- “How long should I have to wait to schedule a routine appointment?” If you routinely have to wait more than two weeks at a time to get your pet in to see his or her doctor, then you might want to find a new veterinary hospital. Your pet should be able to see a veterinarian for routine care anywhere from a couple of days to a week after you call in for an appointment.
- “What types of payment methods do you offer?” This is a question you will want to have answered before you take your pet in for a visit. If the clinic only takes cash, you would need to have enough cash on hand to pay for the visit and any medications or tests that are done that day. If they don’t take checks, or only accept certain credit cards, you need to be sure you have the preferred method of payment. For situations in which a pet needs a major medical procedure, you may also want to see if the hospital can create a payment plan or if it takes pet insurance.
- “Do you have an email system where I can schedule appointments and ask questions?” Similar to our own doctors increasingly using online tools to help us keep track of our appointments and care from home, many veterinary hospitals now also use online services to contact pet owners, allow appointment scheduling, respond to questions, and keep records of a pet’s care and treatment regimen. Find out if your new veterinary hospital has such a system, and if so, how to log on.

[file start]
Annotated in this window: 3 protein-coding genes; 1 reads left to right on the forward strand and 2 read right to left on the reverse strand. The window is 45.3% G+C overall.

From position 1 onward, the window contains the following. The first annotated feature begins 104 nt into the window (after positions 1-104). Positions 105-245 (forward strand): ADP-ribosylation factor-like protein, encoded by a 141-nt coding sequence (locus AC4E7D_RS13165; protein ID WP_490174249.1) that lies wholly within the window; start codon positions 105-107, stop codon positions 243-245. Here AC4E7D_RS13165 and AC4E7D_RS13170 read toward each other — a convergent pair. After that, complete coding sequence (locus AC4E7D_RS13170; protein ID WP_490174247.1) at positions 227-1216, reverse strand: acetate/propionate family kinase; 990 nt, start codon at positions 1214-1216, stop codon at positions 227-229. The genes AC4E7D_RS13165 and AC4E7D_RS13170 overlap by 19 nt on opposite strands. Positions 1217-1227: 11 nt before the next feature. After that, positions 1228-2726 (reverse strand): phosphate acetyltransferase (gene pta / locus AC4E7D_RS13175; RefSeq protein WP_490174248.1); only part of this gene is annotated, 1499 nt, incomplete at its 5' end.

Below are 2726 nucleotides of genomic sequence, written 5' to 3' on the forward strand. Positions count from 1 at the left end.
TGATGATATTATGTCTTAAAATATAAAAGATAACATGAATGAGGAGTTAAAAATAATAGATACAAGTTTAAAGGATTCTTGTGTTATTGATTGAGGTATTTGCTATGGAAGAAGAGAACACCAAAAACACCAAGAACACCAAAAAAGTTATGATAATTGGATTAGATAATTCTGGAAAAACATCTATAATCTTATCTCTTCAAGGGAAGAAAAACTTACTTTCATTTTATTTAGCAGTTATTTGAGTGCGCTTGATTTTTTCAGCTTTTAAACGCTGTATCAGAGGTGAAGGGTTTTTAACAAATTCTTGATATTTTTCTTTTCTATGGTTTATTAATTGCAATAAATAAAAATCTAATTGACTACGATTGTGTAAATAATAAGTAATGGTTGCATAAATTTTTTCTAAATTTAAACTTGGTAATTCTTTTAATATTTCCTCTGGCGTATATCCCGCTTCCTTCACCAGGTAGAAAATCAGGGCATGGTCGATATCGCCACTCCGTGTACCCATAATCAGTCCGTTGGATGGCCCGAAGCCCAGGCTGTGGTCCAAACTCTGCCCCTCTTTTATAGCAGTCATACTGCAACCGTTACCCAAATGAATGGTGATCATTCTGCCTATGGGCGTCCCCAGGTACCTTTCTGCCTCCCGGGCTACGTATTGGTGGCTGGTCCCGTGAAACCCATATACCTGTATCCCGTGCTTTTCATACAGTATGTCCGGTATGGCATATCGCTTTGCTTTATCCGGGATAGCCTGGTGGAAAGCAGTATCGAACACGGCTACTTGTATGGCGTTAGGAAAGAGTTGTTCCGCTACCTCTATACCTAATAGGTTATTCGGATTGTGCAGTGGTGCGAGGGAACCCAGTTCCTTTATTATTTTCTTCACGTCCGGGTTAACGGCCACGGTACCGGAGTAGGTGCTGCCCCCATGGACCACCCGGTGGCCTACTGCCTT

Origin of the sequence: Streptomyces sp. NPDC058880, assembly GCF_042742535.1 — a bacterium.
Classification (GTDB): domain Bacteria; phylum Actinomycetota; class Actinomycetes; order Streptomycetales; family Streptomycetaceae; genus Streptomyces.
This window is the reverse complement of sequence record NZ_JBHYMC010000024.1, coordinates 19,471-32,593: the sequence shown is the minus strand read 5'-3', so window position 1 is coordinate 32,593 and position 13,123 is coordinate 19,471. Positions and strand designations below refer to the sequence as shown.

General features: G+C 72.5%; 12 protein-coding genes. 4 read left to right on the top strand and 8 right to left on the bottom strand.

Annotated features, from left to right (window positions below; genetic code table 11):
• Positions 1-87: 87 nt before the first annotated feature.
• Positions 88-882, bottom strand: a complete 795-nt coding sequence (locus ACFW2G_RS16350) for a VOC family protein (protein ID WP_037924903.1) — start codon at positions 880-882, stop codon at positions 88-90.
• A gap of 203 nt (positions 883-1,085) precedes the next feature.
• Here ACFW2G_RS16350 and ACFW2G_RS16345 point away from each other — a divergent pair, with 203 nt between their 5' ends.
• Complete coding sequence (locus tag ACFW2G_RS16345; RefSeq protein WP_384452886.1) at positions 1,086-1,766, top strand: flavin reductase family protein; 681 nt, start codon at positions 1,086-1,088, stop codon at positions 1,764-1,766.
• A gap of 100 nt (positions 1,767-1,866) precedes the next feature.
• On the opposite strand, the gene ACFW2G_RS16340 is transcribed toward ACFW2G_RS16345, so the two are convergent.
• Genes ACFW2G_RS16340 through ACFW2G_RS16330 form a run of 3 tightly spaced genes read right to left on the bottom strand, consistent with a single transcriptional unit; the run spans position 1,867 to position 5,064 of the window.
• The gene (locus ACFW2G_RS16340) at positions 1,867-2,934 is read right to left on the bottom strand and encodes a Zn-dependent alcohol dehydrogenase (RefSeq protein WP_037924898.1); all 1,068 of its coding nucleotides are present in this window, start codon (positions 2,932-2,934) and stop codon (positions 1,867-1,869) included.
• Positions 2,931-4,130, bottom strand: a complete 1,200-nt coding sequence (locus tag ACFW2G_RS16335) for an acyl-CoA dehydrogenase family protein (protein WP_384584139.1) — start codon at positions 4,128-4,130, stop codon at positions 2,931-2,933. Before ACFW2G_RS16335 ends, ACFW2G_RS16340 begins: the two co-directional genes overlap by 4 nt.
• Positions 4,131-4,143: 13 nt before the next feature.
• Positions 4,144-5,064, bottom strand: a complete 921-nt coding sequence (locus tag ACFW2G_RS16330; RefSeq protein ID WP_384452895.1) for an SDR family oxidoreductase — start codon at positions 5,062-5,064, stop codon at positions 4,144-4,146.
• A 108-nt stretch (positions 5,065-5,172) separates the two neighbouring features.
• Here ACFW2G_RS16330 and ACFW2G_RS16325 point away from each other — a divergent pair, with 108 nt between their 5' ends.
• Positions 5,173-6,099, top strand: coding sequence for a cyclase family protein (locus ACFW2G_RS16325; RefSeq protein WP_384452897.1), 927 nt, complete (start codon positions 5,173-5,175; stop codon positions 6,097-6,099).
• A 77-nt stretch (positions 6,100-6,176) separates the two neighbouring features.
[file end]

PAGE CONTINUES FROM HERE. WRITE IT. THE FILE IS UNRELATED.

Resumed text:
Aside from these important questions, the American Animal Hospital Association also recommends you choose a veterinary hospital that is AAHA accredited, meaning it is a member of the association and is held to a set of stringent standards of veterinary care. For more information about those standards, check out the AAHA website.
You may have heard of laser treatments being used to treat human ailments. Did you know that laser treatment is also available for pets? Here are five things you may not know about the laser therapy available for our furred and feathered friends.
- Laser therapy has been around for almost 40 years. It is more prevalent today because years of research studies and technological advances have made it more affordable for use in neighborhood clinics like ours.
- Aside from treating pain and inflammatory ailments like arthritis, laser therapy can improve joint mobility, relieve dry or healing skin, speed a wound or surgical incision’s healing process, or soothe an aging pet.
- Laser therapy uses light to help fix tired or damaged cells. The therapy does this by sending light into the pet’s skin; the light is absorbed by the cells, and allows them to regenerate or become rejuvenated. This makes the cells healthy and has a positive effect on the pet’s overall health.
- There are no known side-effects of laser therapy, and there is no need to do anything special at home to aid the treatment in taking effect.
- Laser therapy is a non-invasive procedure that feels a bit like a warm massage when it is being administered. Some pets feel the effects of the treatment right away during treatment. Others improve gradually after a series of treatments.
Call Northwest today to learn how your pet can benefit from laser treatment!